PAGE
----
In a typical year at DOOR we host about 3,200 youth, young adults and adults. The vast majority, 3,100, of these people come through our week-long Discover program. The remaining folks participate in our longer term Discern (three months) and Dwell (one year) programs. One of the more interesting internal debates at DOOR centers on the potential dangers, both real and imagined, of short-term mission experiences.
There are those who argue that our Discover program is the most dangerous. Bringing youth into the city for a week to do mission has all kinds of potential to hurt neighborhoods and ministries. In my mind this is an interesting theory that can seem to be true. It has two fatal flaws; first, it completely underestimates the strength of urban communities and second, it vastly over estimates the power of incoming groups. After almost two decades of living and working in urban communities I can testify to the strength of urban people. At the same time I have given witness to the false assumptions visiting groups, mostly people of power and privilege, have of themselves.
In 1992 I lead a group of high schoolers to South Central Los Angeles about a month after the riots. The theme for our trip was “Impact 92.” In my naiveté I believed that we were going to have a positive impact on South Central. Impact 92 did happen, but it was us who traveled to Los Angeles who were impacted.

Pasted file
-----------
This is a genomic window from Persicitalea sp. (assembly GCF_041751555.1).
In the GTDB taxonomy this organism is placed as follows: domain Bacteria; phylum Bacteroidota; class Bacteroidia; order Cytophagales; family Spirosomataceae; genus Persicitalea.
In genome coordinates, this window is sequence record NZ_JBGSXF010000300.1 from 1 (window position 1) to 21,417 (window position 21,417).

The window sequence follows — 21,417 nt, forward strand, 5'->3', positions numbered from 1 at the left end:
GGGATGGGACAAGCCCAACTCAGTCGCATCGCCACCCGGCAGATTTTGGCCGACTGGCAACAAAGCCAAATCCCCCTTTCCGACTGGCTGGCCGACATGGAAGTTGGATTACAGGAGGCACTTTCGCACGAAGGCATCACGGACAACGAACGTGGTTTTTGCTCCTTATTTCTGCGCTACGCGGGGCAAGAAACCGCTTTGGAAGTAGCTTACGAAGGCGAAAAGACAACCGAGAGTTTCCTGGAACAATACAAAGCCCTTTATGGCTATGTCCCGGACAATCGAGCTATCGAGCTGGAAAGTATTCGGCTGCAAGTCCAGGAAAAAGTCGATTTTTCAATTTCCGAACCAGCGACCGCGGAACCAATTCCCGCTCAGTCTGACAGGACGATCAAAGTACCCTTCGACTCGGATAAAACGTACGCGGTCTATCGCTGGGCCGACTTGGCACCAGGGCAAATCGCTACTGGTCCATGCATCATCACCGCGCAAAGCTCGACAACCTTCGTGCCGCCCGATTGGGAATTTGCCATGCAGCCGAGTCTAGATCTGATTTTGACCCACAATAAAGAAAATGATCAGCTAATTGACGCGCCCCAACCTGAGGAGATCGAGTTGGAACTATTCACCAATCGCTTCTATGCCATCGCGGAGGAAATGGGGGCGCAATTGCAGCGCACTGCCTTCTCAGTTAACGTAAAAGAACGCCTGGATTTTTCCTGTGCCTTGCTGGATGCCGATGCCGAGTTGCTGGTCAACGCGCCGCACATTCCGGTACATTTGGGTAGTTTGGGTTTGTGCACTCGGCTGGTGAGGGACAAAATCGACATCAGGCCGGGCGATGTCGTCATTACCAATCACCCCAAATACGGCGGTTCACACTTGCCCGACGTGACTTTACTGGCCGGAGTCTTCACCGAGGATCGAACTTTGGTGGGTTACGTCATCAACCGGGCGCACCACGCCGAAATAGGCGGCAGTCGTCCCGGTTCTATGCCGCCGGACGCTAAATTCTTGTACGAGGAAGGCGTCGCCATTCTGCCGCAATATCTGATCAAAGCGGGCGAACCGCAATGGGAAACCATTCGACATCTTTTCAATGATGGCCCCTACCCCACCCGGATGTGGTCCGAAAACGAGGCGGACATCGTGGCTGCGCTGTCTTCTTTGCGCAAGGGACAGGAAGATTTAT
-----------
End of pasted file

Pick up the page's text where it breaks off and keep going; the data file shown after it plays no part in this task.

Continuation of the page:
The real danger in short-term missions is with those who come for a year. They stay just long enough to build relationships. Leaving not only severs their relationships but is a reminder that people of power and privilege always have the option to move on.
I believe that there is a place for short-term mission in the faith community. Introducing people to each other who would not otherwise take the time to know each other is a kingdom building work. Like any ministry, those of us in leadership positions must know what the dangers are. It is our responsibility to create contexts where mission, ministry and relationship are mutually empowering and eye opening.